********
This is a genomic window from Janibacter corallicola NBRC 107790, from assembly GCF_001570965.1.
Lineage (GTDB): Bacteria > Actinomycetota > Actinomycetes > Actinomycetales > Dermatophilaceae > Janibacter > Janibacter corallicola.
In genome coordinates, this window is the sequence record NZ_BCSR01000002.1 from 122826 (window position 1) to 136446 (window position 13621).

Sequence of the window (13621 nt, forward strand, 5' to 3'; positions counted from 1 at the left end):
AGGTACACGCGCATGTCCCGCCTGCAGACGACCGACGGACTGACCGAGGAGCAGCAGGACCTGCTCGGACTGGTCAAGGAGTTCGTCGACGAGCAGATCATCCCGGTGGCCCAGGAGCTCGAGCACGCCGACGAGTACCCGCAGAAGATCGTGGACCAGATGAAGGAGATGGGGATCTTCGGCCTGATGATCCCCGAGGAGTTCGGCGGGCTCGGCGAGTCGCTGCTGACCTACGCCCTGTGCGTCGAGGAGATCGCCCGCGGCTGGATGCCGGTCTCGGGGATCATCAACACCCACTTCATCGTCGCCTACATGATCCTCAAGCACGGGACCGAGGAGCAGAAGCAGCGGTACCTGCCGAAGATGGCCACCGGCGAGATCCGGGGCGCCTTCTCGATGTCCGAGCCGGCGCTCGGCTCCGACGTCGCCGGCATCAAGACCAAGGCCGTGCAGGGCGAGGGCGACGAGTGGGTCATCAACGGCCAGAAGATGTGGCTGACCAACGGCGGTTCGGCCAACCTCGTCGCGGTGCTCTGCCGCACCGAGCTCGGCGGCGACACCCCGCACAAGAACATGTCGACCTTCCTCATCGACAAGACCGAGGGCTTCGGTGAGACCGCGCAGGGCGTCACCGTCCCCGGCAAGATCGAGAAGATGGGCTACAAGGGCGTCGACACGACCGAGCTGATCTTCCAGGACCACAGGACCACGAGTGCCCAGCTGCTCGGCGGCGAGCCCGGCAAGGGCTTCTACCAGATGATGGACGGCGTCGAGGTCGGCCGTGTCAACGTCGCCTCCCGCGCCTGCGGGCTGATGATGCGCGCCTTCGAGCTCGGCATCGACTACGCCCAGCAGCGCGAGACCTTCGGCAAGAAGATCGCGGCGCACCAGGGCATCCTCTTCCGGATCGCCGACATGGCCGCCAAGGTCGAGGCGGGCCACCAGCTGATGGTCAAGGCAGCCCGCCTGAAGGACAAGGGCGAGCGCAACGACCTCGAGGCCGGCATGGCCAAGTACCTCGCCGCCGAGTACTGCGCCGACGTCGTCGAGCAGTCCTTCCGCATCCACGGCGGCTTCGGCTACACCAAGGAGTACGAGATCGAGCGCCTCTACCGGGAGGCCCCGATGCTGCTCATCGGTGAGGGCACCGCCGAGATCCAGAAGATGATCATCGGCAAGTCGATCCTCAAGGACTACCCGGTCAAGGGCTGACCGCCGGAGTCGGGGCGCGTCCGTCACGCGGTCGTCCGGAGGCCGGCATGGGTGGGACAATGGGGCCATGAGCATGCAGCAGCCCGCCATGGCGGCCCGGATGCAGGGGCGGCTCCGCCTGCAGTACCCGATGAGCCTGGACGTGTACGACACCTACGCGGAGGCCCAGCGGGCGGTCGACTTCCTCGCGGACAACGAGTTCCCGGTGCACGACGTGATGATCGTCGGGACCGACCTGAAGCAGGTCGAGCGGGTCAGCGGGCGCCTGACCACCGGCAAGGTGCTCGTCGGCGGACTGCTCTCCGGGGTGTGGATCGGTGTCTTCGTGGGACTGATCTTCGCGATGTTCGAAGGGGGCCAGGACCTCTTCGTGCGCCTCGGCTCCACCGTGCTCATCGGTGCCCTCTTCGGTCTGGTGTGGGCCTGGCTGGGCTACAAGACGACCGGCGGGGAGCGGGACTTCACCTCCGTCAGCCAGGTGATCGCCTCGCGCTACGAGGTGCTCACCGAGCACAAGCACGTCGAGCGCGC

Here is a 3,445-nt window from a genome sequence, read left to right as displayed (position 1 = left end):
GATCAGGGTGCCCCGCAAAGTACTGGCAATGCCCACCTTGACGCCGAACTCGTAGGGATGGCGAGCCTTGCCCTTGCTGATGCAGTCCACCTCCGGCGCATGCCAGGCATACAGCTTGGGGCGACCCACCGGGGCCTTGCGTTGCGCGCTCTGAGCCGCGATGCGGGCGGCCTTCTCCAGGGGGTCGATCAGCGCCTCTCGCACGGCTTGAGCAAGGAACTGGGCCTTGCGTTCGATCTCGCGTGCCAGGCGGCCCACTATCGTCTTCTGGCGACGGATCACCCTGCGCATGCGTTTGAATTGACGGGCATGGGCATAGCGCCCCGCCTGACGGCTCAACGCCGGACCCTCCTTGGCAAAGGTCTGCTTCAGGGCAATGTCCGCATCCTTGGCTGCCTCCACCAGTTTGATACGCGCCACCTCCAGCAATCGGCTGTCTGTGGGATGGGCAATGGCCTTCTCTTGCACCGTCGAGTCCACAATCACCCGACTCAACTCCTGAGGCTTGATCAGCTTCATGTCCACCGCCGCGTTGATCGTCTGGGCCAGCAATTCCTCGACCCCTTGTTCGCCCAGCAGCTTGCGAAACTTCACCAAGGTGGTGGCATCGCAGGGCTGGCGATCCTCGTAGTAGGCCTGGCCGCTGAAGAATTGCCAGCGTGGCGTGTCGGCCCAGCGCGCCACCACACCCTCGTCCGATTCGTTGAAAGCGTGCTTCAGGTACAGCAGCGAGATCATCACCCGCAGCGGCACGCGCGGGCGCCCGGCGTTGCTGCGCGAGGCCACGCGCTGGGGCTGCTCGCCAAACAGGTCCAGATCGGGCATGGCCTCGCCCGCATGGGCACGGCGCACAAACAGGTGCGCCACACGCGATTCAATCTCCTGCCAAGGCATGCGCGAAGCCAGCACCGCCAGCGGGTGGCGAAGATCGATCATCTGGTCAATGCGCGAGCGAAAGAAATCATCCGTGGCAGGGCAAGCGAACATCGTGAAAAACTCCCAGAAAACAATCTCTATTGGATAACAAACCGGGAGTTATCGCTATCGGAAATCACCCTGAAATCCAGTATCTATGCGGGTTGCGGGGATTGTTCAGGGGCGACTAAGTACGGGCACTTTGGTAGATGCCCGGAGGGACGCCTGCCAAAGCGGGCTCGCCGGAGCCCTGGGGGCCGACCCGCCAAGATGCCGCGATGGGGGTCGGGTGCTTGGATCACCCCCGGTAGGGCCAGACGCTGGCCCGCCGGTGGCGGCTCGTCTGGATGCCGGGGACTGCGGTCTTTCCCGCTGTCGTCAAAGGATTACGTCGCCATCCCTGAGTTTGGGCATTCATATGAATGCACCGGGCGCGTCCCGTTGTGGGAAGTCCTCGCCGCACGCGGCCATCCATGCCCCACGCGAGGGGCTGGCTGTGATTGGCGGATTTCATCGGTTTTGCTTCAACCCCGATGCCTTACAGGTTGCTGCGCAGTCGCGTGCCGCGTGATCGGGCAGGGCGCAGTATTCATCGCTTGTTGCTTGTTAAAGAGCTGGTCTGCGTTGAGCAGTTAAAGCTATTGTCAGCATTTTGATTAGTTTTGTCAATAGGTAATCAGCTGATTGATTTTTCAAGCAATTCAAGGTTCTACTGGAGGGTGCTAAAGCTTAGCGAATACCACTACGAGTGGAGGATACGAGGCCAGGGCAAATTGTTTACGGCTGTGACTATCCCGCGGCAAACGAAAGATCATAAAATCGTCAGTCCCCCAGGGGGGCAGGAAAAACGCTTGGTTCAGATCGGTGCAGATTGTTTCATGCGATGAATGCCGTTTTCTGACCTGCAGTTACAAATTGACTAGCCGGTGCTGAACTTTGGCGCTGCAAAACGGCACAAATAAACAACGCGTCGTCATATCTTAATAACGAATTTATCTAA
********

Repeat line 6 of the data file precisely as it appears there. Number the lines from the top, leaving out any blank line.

Here is a 3,445-nt window from a genome sequence, read left to right as displayed (position 1 = left end):